Welcome to a snowy, somewhat slippery Monday morning. We brought you some good stories in Saturday's Valley Voice, so lets look at some of the highlights. Opportunity Presbyterian Church opened its toy store for business Saturday, carrying on an annual tradition of providing extremely low cost toys to low income residents. The store, which is organized by the church youth, has been growing every year.
A Newman Lake woman was recently charged with animal cruelty after someone reported buying a sick puppy from her Iron Horse Kennel on Hauser Lake Road. An inspection by SCRAPS animal control officers reportedly showed other violations at the dog kennel as well. The woman, identified as Wilma L. Turner, also has a hearing scheduled for Wednesday on allegations that she has violated her probation after she pled guilty to two charges related to conditions at her kennel in 2011.
Reporter Lisa Leinberger has a story on East Farms Elementary School teacher Elisha Erickson, who was recently given an award by the Spokane Valley Fire Department for taking in two children that were dropped off at a fire station with little information. One of the children was a student of Erickson's. Lisa also has a story on a possible bond vote in the East Valley School District. The school board will meet Tuesday to decide whether or not to run a bond to modernize and repair several schools. Four previous attempts to pass a bond in recent years have failed.
The Spokane Valley City Council had several discussions during its Tuesday meeting, including a draft Shoreline Master Program restoration plan, fee amounts for 2013 and street maintenance and sweeping contracts.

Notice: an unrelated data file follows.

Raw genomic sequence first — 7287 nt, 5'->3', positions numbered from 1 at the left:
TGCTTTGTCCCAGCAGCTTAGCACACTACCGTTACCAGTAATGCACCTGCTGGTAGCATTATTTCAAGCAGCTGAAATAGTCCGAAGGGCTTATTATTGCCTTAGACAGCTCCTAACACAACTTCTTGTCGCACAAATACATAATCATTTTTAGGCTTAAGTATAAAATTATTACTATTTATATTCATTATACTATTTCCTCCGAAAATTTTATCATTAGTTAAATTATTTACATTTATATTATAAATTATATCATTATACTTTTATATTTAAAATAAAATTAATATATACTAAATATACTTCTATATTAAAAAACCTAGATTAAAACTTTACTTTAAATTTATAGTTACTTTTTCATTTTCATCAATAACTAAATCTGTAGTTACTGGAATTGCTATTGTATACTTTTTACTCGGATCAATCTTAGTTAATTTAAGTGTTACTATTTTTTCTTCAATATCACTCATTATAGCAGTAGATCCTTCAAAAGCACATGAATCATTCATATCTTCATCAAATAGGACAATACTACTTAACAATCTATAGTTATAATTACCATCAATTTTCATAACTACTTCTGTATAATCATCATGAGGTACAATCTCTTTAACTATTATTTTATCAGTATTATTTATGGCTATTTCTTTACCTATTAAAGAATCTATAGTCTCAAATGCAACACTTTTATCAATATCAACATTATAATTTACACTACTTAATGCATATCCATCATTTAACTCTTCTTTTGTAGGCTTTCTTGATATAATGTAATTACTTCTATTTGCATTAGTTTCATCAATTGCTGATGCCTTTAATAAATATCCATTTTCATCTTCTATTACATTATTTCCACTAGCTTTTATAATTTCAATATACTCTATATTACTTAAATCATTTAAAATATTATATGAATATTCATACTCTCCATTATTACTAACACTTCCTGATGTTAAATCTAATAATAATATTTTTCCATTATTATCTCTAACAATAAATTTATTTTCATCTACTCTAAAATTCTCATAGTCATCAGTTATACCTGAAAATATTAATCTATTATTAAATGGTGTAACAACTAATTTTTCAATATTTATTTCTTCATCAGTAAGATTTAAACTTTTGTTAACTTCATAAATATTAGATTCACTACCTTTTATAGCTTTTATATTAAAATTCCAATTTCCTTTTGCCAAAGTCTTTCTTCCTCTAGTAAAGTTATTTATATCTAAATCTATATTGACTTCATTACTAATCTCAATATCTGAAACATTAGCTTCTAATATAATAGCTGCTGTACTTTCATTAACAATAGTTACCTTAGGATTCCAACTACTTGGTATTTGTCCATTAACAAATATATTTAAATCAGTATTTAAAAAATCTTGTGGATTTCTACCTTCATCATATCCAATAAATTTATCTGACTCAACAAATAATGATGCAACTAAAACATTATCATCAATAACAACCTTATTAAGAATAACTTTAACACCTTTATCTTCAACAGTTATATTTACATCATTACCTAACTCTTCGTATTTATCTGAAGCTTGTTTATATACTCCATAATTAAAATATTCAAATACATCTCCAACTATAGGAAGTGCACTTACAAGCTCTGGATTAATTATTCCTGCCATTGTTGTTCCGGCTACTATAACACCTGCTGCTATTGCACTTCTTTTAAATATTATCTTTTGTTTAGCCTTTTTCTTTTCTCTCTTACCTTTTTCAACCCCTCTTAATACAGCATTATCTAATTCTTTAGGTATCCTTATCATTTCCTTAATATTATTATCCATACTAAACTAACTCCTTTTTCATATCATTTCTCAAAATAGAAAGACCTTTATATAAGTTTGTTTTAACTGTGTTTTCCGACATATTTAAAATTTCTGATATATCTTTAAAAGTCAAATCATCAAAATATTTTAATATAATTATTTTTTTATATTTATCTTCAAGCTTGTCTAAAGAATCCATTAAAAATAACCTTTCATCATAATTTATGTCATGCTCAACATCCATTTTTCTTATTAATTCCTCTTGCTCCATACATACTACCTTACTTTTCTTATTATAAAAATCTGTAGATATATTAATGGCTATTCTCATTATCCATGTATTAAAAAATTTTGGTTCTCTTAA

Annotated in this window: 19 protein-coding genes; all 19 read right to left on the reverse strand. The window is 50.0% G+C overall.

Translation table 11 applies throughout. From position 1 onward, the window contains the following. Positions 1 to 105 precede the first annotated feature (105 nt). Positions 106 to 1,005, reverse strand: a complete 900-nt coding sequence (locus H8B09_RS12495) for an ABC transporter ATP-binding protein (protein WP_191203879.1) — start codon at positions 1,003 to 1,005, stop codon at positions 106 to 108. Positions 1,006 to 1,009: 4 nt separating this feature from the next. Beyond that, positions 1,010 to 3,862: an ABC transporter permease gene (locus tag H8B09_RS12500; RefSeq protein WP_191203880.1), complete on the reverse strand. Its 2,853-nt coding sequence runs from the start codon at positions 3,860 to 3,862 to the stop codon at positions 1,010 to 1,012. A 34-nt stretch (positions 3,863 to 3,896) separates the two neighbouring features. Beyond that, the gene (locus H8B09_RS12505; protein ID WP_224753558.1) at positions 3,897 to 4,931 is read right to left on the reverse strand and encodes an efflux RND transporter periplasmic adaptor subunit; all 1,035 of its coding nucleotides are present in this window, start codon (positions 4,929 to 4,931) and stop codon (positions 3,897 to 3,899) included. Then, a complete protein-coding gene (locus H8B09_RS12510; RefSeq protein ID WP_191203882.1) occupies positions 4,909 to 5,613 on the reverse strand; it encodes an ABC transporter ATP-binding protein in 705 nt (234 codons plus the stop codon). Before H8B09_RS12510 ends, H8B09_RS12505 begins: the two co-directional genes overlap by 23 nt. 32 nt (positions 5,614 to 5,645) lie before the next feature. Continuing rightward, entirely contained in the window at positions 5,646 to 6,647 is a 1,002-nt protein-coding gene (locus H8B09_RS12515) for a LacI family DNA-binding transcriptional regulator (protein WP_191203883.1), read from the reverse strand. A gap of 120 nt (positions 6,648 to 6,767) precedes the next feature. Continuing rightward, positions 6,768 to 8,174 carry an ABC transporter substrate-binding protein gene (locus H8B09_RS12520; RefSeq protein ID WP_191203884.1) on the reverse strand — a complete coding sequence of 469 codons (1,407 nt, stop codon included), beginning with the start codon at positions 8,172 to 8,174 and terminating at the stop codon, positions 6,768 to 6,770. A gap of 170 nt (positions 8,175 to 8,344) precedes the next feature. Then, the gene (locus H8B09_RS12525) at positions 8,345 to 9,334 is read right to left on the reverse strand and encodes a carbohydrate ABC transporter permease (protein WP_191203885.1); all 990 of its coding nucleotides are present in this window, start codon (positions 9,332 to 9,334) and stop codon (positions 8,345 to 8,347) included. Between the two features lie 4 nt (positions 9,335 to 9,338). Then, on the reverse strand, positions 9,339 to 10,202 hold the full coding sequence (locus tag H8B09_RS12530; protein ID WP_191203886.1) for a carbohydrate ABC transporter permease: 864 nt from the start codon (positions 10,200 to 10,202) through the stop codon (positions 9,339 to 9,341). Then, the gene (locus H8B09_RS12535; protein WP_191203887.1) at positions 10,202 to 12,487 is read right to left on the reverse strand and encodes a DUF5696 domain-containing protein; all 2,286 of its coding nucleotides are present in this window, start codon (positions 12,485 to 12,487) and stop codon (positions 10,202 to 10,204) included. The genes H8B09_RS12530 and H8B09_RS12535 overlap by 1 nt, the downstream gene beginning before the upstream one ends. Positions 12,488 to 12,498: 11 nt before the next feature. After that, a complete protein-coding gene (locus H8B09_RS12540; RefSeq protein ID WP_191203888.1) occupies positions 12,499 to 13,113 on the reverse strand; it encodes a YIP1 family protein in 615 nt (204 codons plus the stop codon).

A Spokane sex offender facing a potential life sentence for allegedly molesting a girl at the NorthTown Mall is out of jail. Richard Michael Payne, 55, posted $250,000 bond through a bonding company and was released from Spokane County Jail about 10 p.m. Wednesday. Payne is under court orders not to contact children or visit places where children gather. He's also wearing an ankle monitor that tracks his movements, said his lawyer, David Hearrean. “I just don't want people to go out and try to take the law into their own hands,” Hearrean said. “What happened to innocent until proven guilty beyond a reasonable doubt?”/Meghann Cuniff, Sirens & Gavels. More here.
Question: Would you let this guy back out of jail?
Newman Lake Fire District 13 will have a special commissioner meeting tonight at 6 p.m. One of the biggest items on the agenda will be the failure of the construction bond at the polls this month and what steps the district should take next. It looks like there will be some discussion about the 2012 levy as well. The meeting will be held at Station 1 at 10236 N. West Newman Lake Drive.
Spokane County Fire District 13 in Newman Lake is having a special public meeting tonight at 7 p.m. to give out information about the district's bond on the November ballot. The district is asking for $2.2 million to build a new Station 1. The meeting tonight is at the old Station 1, 10236 N. West Newman Lake Drive. If you have any questions about the bond, head on over and ask some questions.
A medical marijuana advocate jailed for violating the conditions of his release on federal drug charges has been allowed to leave jail under strict conditions.
Jerry Wayne Laberdee, 57, was ordered to be released from jail on Monday but U.S. Magistrate Cynthia Imbrogno, who imposed bond and called for frequent status conferences to ensure Laberdee complies with his conditions of release, which include drug tests and refraining from excessive use of alcohol.